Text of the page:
At the University of Mississippi, it’s possible that a single offensive remark could land a student in trouble.
While this may not seem significant, Mississippi appears to deviate in its harassment policies from what lawyers and free speech experts consider the norm. Constitutionally, almost all hate speech is protected up until it becomes severe, pervasive and repeated. Then it qualifies as harassment and then, according to experts, administrators can intervene.
But Lee Tyner, the outgoing general counsel at Mississippi, has adopted a different approach. He contends that college leaders shouldn’t wait until a student has been bullied to the point that the behavior finally can be considered harassment. Then, the institution would be liable for not having stepped in, he said in an interview.
“Some people would say you can’t punish a one-off racial slur because it’s not pervasive,” Tyner said. “Effectively my position is to stop them from doing it again and again before it becomes pervasive.”
This touches on growing tensions at college campuses, where some students have little patience for even one comment they consider offensive. This has been evident in the shouting down of controversial speakers, notably Charles Murray at Middlebury College, and attempts at silencing the white supremacist Richard Spencer. Students have called for their college presidents to block said speech and quash those whom they deem offensive.
Crafting a harassment policy that balances both the First Amendment and campus order and safety can prove difficult, Tyner said — and he believes he’s done it correctly, with the blessing of the one of the most prominent civil liberties organizations in academe.
Per federal guidelines, behavior qualifies as harassment when it interferes with a student’s ability to enjoy their education — which generally means students can’t claim harassment if they encounter an offensive protest, or a rude comment is said to them.
Punishments may vary, but a student can violate the Mississippi policy if they behave in a way that, if repeated, could deny someone access to university resources or an education.
In 2003, the U.S. Education Department’s Office for Civil Rights drafted a Dear Colleague letter stressing that its regulations did not mean to interfere with free expression. It noted that harassment is indeed prohibited under certain federal rules, but that colleges need not be overzealous in banning all speech the campus might deem offensive.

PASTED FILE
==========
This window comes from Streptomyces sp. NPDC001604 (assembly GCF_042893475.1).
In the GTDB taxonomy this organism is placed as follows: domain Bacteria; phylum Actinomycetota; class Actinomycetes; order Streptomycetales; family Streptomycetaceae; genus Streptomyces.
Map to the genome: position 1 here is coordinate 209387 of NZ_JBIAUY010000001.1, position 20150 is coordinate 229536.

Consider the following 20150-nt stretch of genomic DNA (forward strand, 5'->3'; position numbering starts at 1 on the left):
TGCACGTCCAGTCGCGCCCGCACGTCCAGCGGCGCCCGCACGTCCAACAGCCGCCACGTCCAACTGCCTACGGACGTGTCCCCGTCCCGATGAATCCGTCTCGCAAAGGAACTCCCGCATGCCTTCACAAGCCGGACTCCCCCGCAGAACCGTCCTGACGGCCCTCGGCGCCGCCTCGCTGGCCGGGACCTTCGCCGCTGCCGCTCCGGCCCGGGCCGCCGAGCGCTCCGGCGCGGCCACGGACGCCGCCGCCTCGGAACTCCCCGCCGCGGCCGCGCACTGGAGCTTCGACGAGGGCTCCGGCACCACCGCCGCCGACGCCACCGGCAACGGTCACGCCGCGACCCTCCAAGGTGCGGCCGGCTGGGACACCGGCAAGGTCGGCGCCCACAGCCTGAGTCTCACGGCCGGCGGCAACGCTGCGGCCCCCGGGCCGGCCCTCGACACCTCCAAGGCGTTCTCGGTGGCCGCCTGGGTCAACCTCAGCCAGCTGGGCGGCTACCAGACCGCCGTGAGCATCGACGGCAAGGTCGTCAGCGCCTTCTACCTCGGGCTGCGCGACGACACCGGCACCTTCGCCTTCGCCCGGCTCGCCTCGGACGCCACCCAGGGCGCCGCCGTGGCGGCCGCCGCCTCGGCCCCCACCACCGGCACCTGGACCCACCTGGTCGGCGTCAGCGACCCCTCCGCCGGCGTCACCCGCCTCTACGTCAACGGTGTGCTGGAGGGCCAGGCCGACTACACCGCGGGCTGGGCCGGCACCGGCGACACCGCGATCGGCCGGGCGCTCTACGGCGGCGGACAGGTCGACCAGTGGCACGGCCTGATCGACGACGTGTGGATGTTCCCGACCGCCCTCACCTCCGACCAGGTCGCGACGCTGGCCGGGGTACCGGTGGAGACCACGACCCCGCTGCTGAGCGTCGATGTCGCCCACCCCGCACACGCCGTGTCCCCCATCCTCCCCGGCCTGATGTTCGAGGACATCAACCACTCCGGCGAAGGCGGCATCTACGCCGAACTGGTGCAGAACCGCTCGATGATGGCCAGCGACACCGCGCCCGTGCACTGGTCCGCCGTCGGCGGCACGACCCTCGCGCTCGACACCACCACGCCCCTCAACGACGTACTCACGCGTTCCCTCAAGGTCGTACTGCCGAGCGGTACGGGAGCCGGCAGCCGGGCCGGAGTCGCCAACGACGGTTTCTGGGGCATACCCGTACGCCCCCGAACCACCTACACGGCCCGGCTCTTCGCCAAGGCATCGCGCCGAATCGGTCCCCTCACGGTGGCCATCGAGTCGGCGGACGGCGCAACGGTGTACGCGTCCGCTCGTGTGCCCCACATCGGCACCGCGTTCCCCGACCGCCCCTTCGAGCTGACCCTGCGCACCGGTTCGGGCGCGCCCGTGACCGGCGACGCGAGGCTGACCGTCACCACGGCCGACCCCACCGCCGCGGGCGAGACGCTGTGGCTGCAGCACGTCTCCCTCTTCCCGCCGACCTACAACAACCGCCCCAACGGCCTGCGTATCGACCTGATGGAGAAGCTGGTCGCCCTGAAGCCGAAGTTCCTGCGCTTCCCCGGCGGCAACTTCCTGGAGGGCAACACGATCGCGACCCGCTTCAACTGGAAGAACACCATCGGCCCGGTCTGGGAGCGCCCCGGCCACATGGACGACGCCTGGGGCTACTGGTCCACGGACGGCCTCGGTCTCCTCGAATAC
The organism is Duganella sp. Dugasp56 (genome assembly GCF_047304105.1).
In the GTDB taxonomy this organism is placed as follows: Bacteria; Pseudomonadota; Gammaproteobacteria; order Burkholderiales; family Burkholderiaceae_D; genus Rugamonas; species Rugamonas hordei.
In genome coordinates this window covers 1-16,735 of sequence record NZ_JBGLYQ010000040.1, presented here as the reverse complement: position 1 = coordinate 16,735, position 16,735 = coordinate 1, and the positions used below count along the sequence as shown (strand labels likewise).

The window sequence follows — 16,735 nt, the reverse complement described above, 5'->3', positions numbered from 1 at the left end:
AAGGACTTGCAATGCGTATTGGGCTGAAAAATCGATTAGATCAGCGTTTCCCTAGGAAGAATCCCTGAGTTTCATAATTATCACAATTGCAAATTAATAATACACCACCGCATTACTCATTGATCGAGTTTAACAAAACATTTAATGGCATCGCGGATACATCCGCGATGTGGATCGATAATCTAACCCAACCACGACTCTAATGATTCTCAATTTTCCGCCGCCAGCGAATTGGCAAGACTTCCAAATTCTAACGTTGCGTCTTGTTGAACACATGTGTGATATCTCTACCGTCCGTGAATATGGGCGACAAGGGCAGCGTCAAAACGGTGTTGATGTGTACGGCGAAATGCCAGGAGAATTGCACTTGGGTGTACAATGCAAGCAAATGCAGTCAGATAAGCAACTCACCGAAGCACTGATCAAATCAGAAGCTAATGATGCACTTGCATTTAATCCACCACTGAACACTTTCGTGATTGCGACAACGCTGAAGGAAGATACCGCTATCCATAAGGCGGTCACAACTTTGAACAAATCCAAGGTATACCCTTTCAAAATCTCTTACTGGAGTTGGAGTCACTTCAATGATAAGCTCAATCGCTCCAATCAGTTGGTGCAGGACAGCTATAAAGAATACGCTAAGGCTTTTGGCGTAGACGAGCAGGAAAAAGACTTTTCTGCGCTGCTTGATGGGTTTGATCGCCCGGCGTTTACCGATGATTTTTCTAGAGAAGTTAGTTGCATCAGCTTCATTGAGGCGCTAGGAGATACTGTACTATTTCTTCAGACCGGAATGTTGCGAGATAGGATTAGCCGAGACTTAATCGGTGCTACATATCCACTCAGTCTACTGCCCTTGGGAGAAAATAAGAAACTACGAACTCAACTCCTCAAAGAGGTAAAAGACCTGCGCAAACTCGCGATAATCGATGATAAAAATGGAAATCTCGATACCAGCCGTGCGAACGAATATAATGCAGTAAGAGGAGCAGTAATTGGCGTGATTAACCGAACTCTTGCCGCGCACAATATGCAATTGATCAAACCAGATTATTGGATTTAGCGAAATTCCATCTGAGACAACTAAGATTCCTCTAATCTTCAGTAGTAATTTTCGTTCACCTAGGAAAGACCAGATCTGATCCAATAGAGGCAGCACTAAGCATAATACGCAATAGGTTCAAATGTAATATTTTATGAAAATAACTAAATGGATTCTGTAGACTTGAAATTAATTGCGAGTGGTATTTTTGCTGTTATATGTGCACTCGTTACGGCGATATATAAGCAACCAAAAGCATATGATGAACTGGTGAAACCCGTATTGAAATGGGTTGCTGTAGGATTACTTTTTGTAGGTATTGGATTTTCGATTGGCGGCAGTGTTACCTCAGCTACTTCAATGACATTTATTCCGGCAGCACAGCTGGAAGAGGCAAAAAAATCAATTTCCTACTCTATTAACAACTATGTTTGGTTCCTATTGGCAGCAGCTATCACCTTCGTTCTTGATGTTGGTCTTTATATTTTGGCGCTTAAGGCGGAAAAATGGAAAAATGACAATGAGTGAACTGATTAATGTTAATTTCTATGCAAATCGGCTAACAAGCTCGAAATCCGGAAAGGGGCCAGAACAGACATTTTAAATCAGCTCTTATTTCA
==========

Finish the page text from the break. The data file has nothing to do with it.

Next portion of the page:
“Some colleges and universities have interpreted OCR’s prohibition of ‘harassment’ as encompassing all offensive speech regarding sex, disability, race or other classifications. Harassment, however, to be prohibited by the statutes within OCR’s jurisdiction, must include something beyond the mere expression of views, words, symbols or thoughts that some person finds offensive,” Gerald A. Reynolds, then the assistant secretary for the Office for Civil Rights, wrote in 2003.
The way Tyner has created his policy — the bulk of which has been in effect for nearly a decade, he said — an action must “effectively” deny a victim access to university resources.
A college is only liable for these types of cases — which would generally fall under Title VI of the Civil Rights Act of 1964 or Title IX of the Education Amendments of 1972 — if it deliberately ignored the behavior.
Tyner expressed frustration that most legal scholars have interpreted past cases to mean that colleges can’t interfere until they would be liable — he called for some “smart analysis” on this issue that could help institutions find that wiggle room.
“You’ve got to be able to cure the hostile environment before it’s created,” he said.
Generally, university policies on harassment have been overly broad and prescriptive, said Samantha Harris, vice president of policy research at the Foundation for Individual Rights in Education, or FIRE. Most students also don’t grasp what legally could be deemed harassment, Harris said.
FIRE maintains a database of free speech and other policies at institutions around the country and gave a “green light” rating to Tyner’s policy, meaning it was legally sound and matched FIRE’s criteria for not restricting free expression.
But since 2003, when OCR released the Dear Colleague letter, colleges have slowly come more in compliance with the legal guidelines, Harris said.
Just because an institution can’t necessarily punish a student for poor behavior that fails to rise to the level of harassment doesn’t mean it can’t explore other options to remedy the problem, Harris said.
Universities can issue climate surveys to determine when and how students might feel threatened, she said. And administrators don’t need to remain quiet — they can combat hate speech with affirming statements, Harris said.
“It’s not like their hands are tied,” she said.
Studies show that students, while appreciative of First Amendment principles in theory, do not appreciate its nuances or do not support it.
According to a survey FIRE released earlier in October, 93 percent of students believe that universities should invite a variety of speakers to campus, but among those who identified as “very liberal,” 78 percent of them believe that in some cases that invitation should be rescinded — about 69 percent of students across the political spectrum said a speaker shouldn’t be allowed to come if they had made a racist comment.